Showing posts with label Otterbank. Show all posts
Showing posts with label Otterbank. Show all posts

Monday, May 9, 2022

A Quart of Ale± #104. On the craft journey with Wicklow Wolf, Boundary, Otterbank and O Brother

A Quart of Ale± #104

On the craft journey with Wicklow Wolf, Boundary, Otterbank and O Brother


Wicklow Wolf Locavore Spring 2022 Barrel Aged Farmhouse Ale with Brett 11.9%, 330ml bottle Bradleys

Locavore Spring 2022 is a Barrel Aged Farmhouse Ale aged for 36 months in Chianti Red Wine Barrels. “Conditioned with wild yeasts from the brewery’s hop farm and carefully monitored by the watchful eyes of our brewing team, the beer was allowed to slowly mature over time to give a magnificent depth of complex flavours.”

The result? A wild, sour farmhouse ale that champions the wild yeasts of the Wicklow Wolf Hop Farm and the Wicklow terroir.

Colour is a black/brown with a light tan head. And yes, there is indeed a “magnificent depth of complex flavours”. And very little physical sign of the high ABV. 

Three years in the Chianti Barrels, plus the wild yeast, has undoubtedly worked on the beer, giving it waves of flavour, everything from fruit flavours (sour cherry) to Balsamic  to darker (espresso), rich for sure but no shortage of a balancing tart acidity. 

Brett (or Brettanomyces, to give it its full title) has a bad rep and scares the life out of many but this Wicklow Brett seems very amicable indeed, from initial sniff to aftertaste. Three years in the wood have rounded the beer into an amazing experience on the palate. Very Highly Recommended. Don’t worry too much about the details here - just sip and enjoy.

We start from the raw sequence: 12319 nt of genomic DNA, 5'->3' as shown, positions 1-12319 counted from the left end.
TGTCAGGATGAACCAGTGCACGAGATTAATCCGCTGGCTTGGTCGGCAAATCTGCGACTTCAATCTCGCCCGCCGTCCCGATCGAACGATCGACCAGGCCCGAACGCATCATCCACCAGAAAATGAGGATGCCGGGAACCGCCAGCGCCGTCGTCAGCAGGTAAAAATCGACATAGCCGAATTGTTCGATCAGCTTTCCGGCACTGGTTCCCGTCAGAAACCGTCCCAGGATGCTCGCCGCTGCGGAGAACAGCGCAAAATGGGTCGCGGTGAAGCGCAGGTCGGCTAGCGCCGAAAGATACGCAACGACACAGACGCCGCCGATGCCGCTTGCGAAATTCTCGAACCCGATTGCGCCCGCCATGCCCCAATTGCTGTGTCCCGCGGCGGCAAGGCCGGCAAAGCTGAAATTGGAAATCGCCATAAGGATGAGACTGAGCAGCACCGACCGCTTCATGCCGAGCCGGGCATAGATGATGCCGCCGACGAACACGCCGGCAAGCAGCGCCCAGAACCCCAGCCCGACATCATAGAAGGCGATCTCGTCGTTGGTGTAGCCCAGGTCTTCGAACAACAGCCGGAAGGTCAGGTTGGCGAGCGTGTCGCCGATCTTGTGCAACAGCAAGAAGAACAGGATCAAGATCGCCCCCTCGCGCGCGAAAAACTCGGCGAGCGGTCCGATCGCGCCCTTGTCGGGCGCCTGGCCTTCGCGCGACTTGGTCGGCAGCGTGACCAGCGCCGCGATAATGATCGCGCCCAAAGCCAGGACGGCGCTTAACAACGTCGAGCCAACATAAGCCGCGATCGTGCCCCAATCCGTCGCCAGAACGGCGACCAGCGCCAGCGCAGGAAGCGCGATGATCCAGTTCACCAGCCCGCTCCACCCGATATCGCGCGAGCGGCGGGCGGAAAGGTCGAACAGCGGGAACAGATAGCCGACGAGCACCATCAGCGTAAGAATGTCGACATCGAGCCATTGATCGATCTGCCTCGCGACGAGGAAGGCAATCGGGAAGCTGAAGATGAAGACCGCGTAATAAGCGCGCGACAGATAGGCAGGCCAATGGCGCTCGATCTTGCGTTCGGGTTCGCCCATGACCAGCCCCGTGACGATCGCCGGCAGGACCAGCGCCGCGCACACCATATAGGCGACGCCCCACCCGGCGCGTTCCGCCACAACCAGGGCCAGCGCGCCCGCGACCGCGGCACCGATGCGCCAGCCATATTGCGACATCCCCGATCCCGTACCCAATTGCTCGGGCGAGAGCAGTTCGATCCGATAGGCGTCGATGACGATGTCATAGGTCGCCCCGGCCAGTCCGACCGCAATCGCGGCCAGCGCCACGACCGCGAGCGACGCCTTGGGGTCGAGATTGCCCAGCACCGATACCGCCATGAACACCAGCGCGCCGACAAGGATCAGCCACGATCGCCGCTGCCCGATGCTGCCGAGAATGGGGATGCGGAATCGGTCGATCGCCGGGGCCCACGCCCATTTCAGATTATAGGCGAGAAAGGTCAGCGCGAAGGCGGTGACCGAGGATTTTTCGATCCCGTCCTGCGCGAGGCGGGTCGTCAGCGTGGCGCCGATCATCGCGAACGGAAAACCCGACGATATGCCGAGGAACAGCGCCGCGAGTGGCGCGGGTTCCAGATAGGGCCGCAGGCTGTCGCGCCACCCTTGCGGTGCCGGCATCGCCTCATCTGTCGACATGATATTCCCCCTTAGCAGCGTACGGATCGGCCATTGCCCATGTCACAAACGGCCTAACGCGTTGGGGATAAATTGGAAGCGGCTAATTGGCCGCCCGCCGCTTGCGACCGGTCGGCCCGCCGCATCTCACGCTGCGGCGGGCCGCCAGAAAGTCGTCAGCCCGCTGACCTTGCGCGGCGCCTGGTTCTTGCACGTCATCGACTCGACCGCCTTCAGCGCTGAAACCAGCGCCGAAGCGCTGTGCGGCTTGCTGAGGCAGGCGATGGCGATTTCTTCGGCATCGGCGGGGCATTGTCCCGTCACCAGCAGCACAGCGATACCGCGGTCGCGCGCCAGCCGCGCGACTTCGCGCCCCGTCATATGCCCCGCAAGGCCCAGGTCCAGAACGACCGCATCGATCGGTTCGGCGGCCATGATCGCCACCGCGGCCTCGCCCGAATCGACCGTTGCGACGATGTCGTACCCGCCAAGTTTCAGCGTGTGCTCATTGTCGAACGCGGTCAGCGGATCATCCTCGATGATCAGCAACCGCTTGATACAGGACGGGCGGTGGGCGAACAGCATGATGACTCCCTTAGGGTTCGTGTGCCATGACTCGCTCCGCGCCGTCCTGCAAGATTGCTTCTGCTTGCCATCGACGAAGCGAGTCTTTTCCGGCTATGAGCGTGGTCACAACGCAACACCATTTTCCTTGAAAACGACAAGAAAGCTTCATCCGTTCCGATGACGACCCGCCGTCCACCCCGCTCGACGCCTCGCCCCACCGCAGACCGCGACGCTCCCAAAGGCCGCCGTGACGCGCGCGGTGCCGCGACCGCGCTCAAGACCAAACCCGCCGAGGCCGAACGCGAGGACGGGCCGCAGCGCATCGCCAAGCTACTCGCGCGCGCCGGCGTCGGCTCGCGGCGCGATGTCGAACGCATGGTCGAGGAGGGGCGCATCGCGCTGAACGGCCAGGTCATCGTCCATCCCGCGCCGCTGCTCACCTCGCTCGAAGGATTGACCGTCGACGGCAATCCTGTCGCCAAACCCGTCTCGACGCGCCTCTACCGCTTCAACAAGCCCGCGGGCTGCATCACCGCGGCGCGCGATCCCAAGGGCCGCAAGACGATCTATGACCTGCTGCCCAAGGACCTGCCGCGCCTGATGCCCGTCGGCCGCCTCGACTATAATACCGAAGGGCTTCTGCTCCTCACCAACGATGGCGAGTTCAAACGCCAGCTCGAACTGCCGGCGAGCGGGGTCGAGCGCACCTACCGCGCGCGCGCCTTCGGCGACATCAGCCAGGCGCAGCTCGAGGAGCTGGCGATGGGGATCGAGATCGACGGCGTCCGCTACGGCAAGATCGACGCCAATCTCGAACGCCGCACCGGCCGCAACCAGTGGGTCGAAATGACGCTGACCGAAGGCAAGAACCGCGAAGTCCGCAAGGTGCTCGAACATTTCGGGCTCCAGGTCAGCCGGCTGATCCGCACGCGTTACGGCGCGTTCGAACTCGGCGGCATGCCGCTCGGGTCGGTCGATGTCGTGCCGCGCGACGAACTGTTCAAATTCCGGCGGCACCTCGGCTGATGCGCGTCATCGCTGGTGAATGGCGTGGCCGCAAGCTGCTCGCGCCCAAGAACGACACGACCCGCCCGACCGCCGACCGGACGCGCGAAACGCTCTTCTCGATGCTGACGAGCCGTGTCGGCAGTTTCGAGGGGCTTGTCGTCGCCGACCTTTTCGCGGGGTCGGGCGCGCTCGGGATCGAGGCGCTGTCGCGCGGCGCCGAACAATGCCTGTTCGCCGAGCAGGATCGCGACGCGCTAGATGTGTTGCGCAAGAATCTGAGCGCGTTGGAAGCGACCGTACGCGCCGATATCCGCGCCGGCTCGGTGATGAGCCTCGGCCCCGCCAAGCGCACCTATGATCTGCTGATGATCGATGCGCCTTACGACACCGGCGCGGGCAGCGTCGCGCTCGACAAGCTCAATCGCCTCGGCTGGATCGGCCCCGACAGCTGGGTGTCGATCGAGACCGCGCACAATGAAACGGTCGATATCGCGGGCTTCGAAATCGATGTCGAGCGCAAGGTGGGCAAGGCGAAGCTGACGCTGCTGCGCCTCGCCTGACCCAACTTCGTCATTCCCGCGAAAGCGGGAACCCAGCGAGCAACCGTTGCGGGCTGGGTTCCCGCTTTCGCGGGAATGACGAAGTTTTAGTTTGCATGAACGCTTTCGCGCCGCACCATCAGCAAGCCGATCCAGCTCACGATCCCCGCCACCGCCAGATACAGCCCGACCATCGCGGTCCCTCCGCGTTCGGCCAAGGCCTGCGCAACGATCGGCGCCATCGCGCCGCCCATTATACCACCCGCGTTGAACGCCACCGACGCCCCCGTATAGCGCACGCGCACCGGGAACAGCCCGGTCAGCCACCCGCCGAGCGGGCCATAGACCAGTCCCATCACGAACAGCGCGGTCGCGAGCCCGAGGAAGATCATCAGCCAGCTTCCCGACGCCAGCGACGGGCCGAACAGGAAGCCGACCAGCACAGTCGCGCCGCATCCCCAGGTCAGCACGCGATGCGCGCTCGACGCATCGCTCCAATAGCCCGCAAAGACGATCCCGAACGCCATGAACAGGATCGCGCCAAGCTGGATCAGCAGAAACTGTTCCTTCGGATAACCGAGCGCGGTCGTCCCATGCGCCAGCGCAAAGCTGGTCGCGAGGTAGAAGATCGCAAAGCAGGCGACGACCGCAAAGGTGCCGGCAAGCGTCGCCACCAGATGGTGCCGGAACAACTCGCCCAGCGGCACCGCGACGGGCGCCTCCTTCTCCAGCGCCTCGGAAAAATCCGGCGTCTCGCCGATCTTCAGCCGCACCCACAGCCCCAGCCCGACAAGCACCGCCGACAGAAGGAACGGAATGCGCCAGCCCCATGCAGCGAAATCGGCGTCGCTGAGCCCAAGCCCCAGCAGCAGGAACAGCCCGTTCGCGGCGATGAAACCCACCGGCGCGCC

The Locavore project consists of small batch, local, experimental beers that champion terroir. Locavore was founded on provenance and pride. “It allows us to honour the landscape of Wicklow, our home, and celebrate it with small batch, local and experimental beers.” This is the 9th in the series. I’ve missed many of the earlier ones but am determined not to miss any more!

Boundary Double Nelson DIPA 8.0%, 440ml can Bradleys

Just one hop.. but a serious hop-bomb..

That’s how Belfast’s Boundary introduced this Double Nelson DIPA last March.  Colour is a very hazy orange with a soft white head. “Juicy,” they say. “ You'll catch a hint of gooseberry, passionfruit maybe.”  The fruits mentioned are typical when Nelson Sauvin is used. Nelson’s named for the grape Sauvignon blanc and that too, especially when it is grown in Marlborough (NZ), can have the same fruit flavours.

This DIPA has been dry-hopped with the Nelson (22 g/l) and it is juicy and full of flavour and finishes with quite a bitter touch. Not too sure about the gooseberry here as flavours seem more exotic. Perhaps they have different gooseberries on the South Island! 

Yet, it is a serious hop-bomb indeed and Boundary are happy: “You may have enjoyed our Full Nelson before. It's like that. But bigger.

We don't do that many single-hop beers, but this one works so nicely.”